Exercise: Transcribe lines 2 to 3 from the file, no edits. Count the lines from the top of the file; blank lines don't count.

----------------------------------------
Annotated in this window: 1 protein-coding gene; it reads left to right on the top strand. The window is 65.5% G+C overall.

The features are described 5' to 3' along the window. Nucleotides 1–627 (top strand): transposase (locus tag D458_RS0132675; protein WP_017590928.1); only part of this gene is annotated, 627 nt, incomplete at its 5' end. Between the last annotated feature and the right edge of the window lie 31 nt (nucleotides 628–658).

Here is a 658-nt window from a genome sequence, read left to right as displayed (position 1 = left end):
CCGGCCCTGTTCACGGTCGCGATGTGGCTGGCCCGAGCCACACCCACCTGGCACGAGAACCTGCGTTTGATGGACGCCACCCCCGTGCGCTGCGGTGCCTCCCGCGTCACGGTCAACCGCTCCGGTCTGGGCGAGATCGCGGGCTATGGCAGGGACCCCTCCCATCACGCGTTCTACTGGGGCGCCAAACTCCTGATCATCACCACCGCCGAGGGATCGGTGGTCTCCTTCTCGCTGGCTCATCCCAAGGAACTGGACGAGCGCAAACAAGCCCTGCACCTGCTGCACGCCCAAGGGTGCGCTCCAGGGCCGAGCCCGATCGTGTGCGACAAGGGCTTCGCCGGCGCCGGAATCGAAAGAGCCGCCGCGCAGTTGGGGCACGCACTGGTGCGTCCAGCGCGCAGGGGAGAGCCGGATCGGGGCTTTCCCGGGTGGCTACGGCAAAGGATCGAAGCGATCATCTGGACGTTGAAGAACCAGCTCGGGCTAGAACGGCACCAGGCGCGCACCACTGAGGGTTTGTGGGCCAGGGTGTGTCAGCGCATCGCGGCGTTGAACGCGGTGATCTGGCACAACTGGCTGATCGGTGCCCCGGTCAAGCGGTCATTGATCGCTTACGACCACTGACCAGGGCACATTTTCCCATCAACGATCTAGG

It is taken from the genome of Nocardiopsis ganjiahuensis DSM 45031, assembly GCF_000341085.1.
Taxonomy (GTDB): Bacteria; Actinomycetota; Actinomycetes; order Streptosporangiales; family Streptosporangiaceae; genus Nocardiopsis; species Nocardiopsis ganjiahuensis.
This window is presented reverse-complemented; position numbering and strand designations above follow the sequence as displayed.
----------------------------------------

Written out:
The features are described 5' to 3' along the window. Nucleotides 1–627 (top strand): transposase (locus tag D458_RS0132675; protein WP_017590928.1); only part of this gene is annotated, 627 nt, incomplete at its 5' end. Between the last annotated feature and the right edge of the window lie 31 nt (nucleotides 628–658).

Here is a 658-nt window from a genome sequence, read left to right as displayed (position 1 = left end):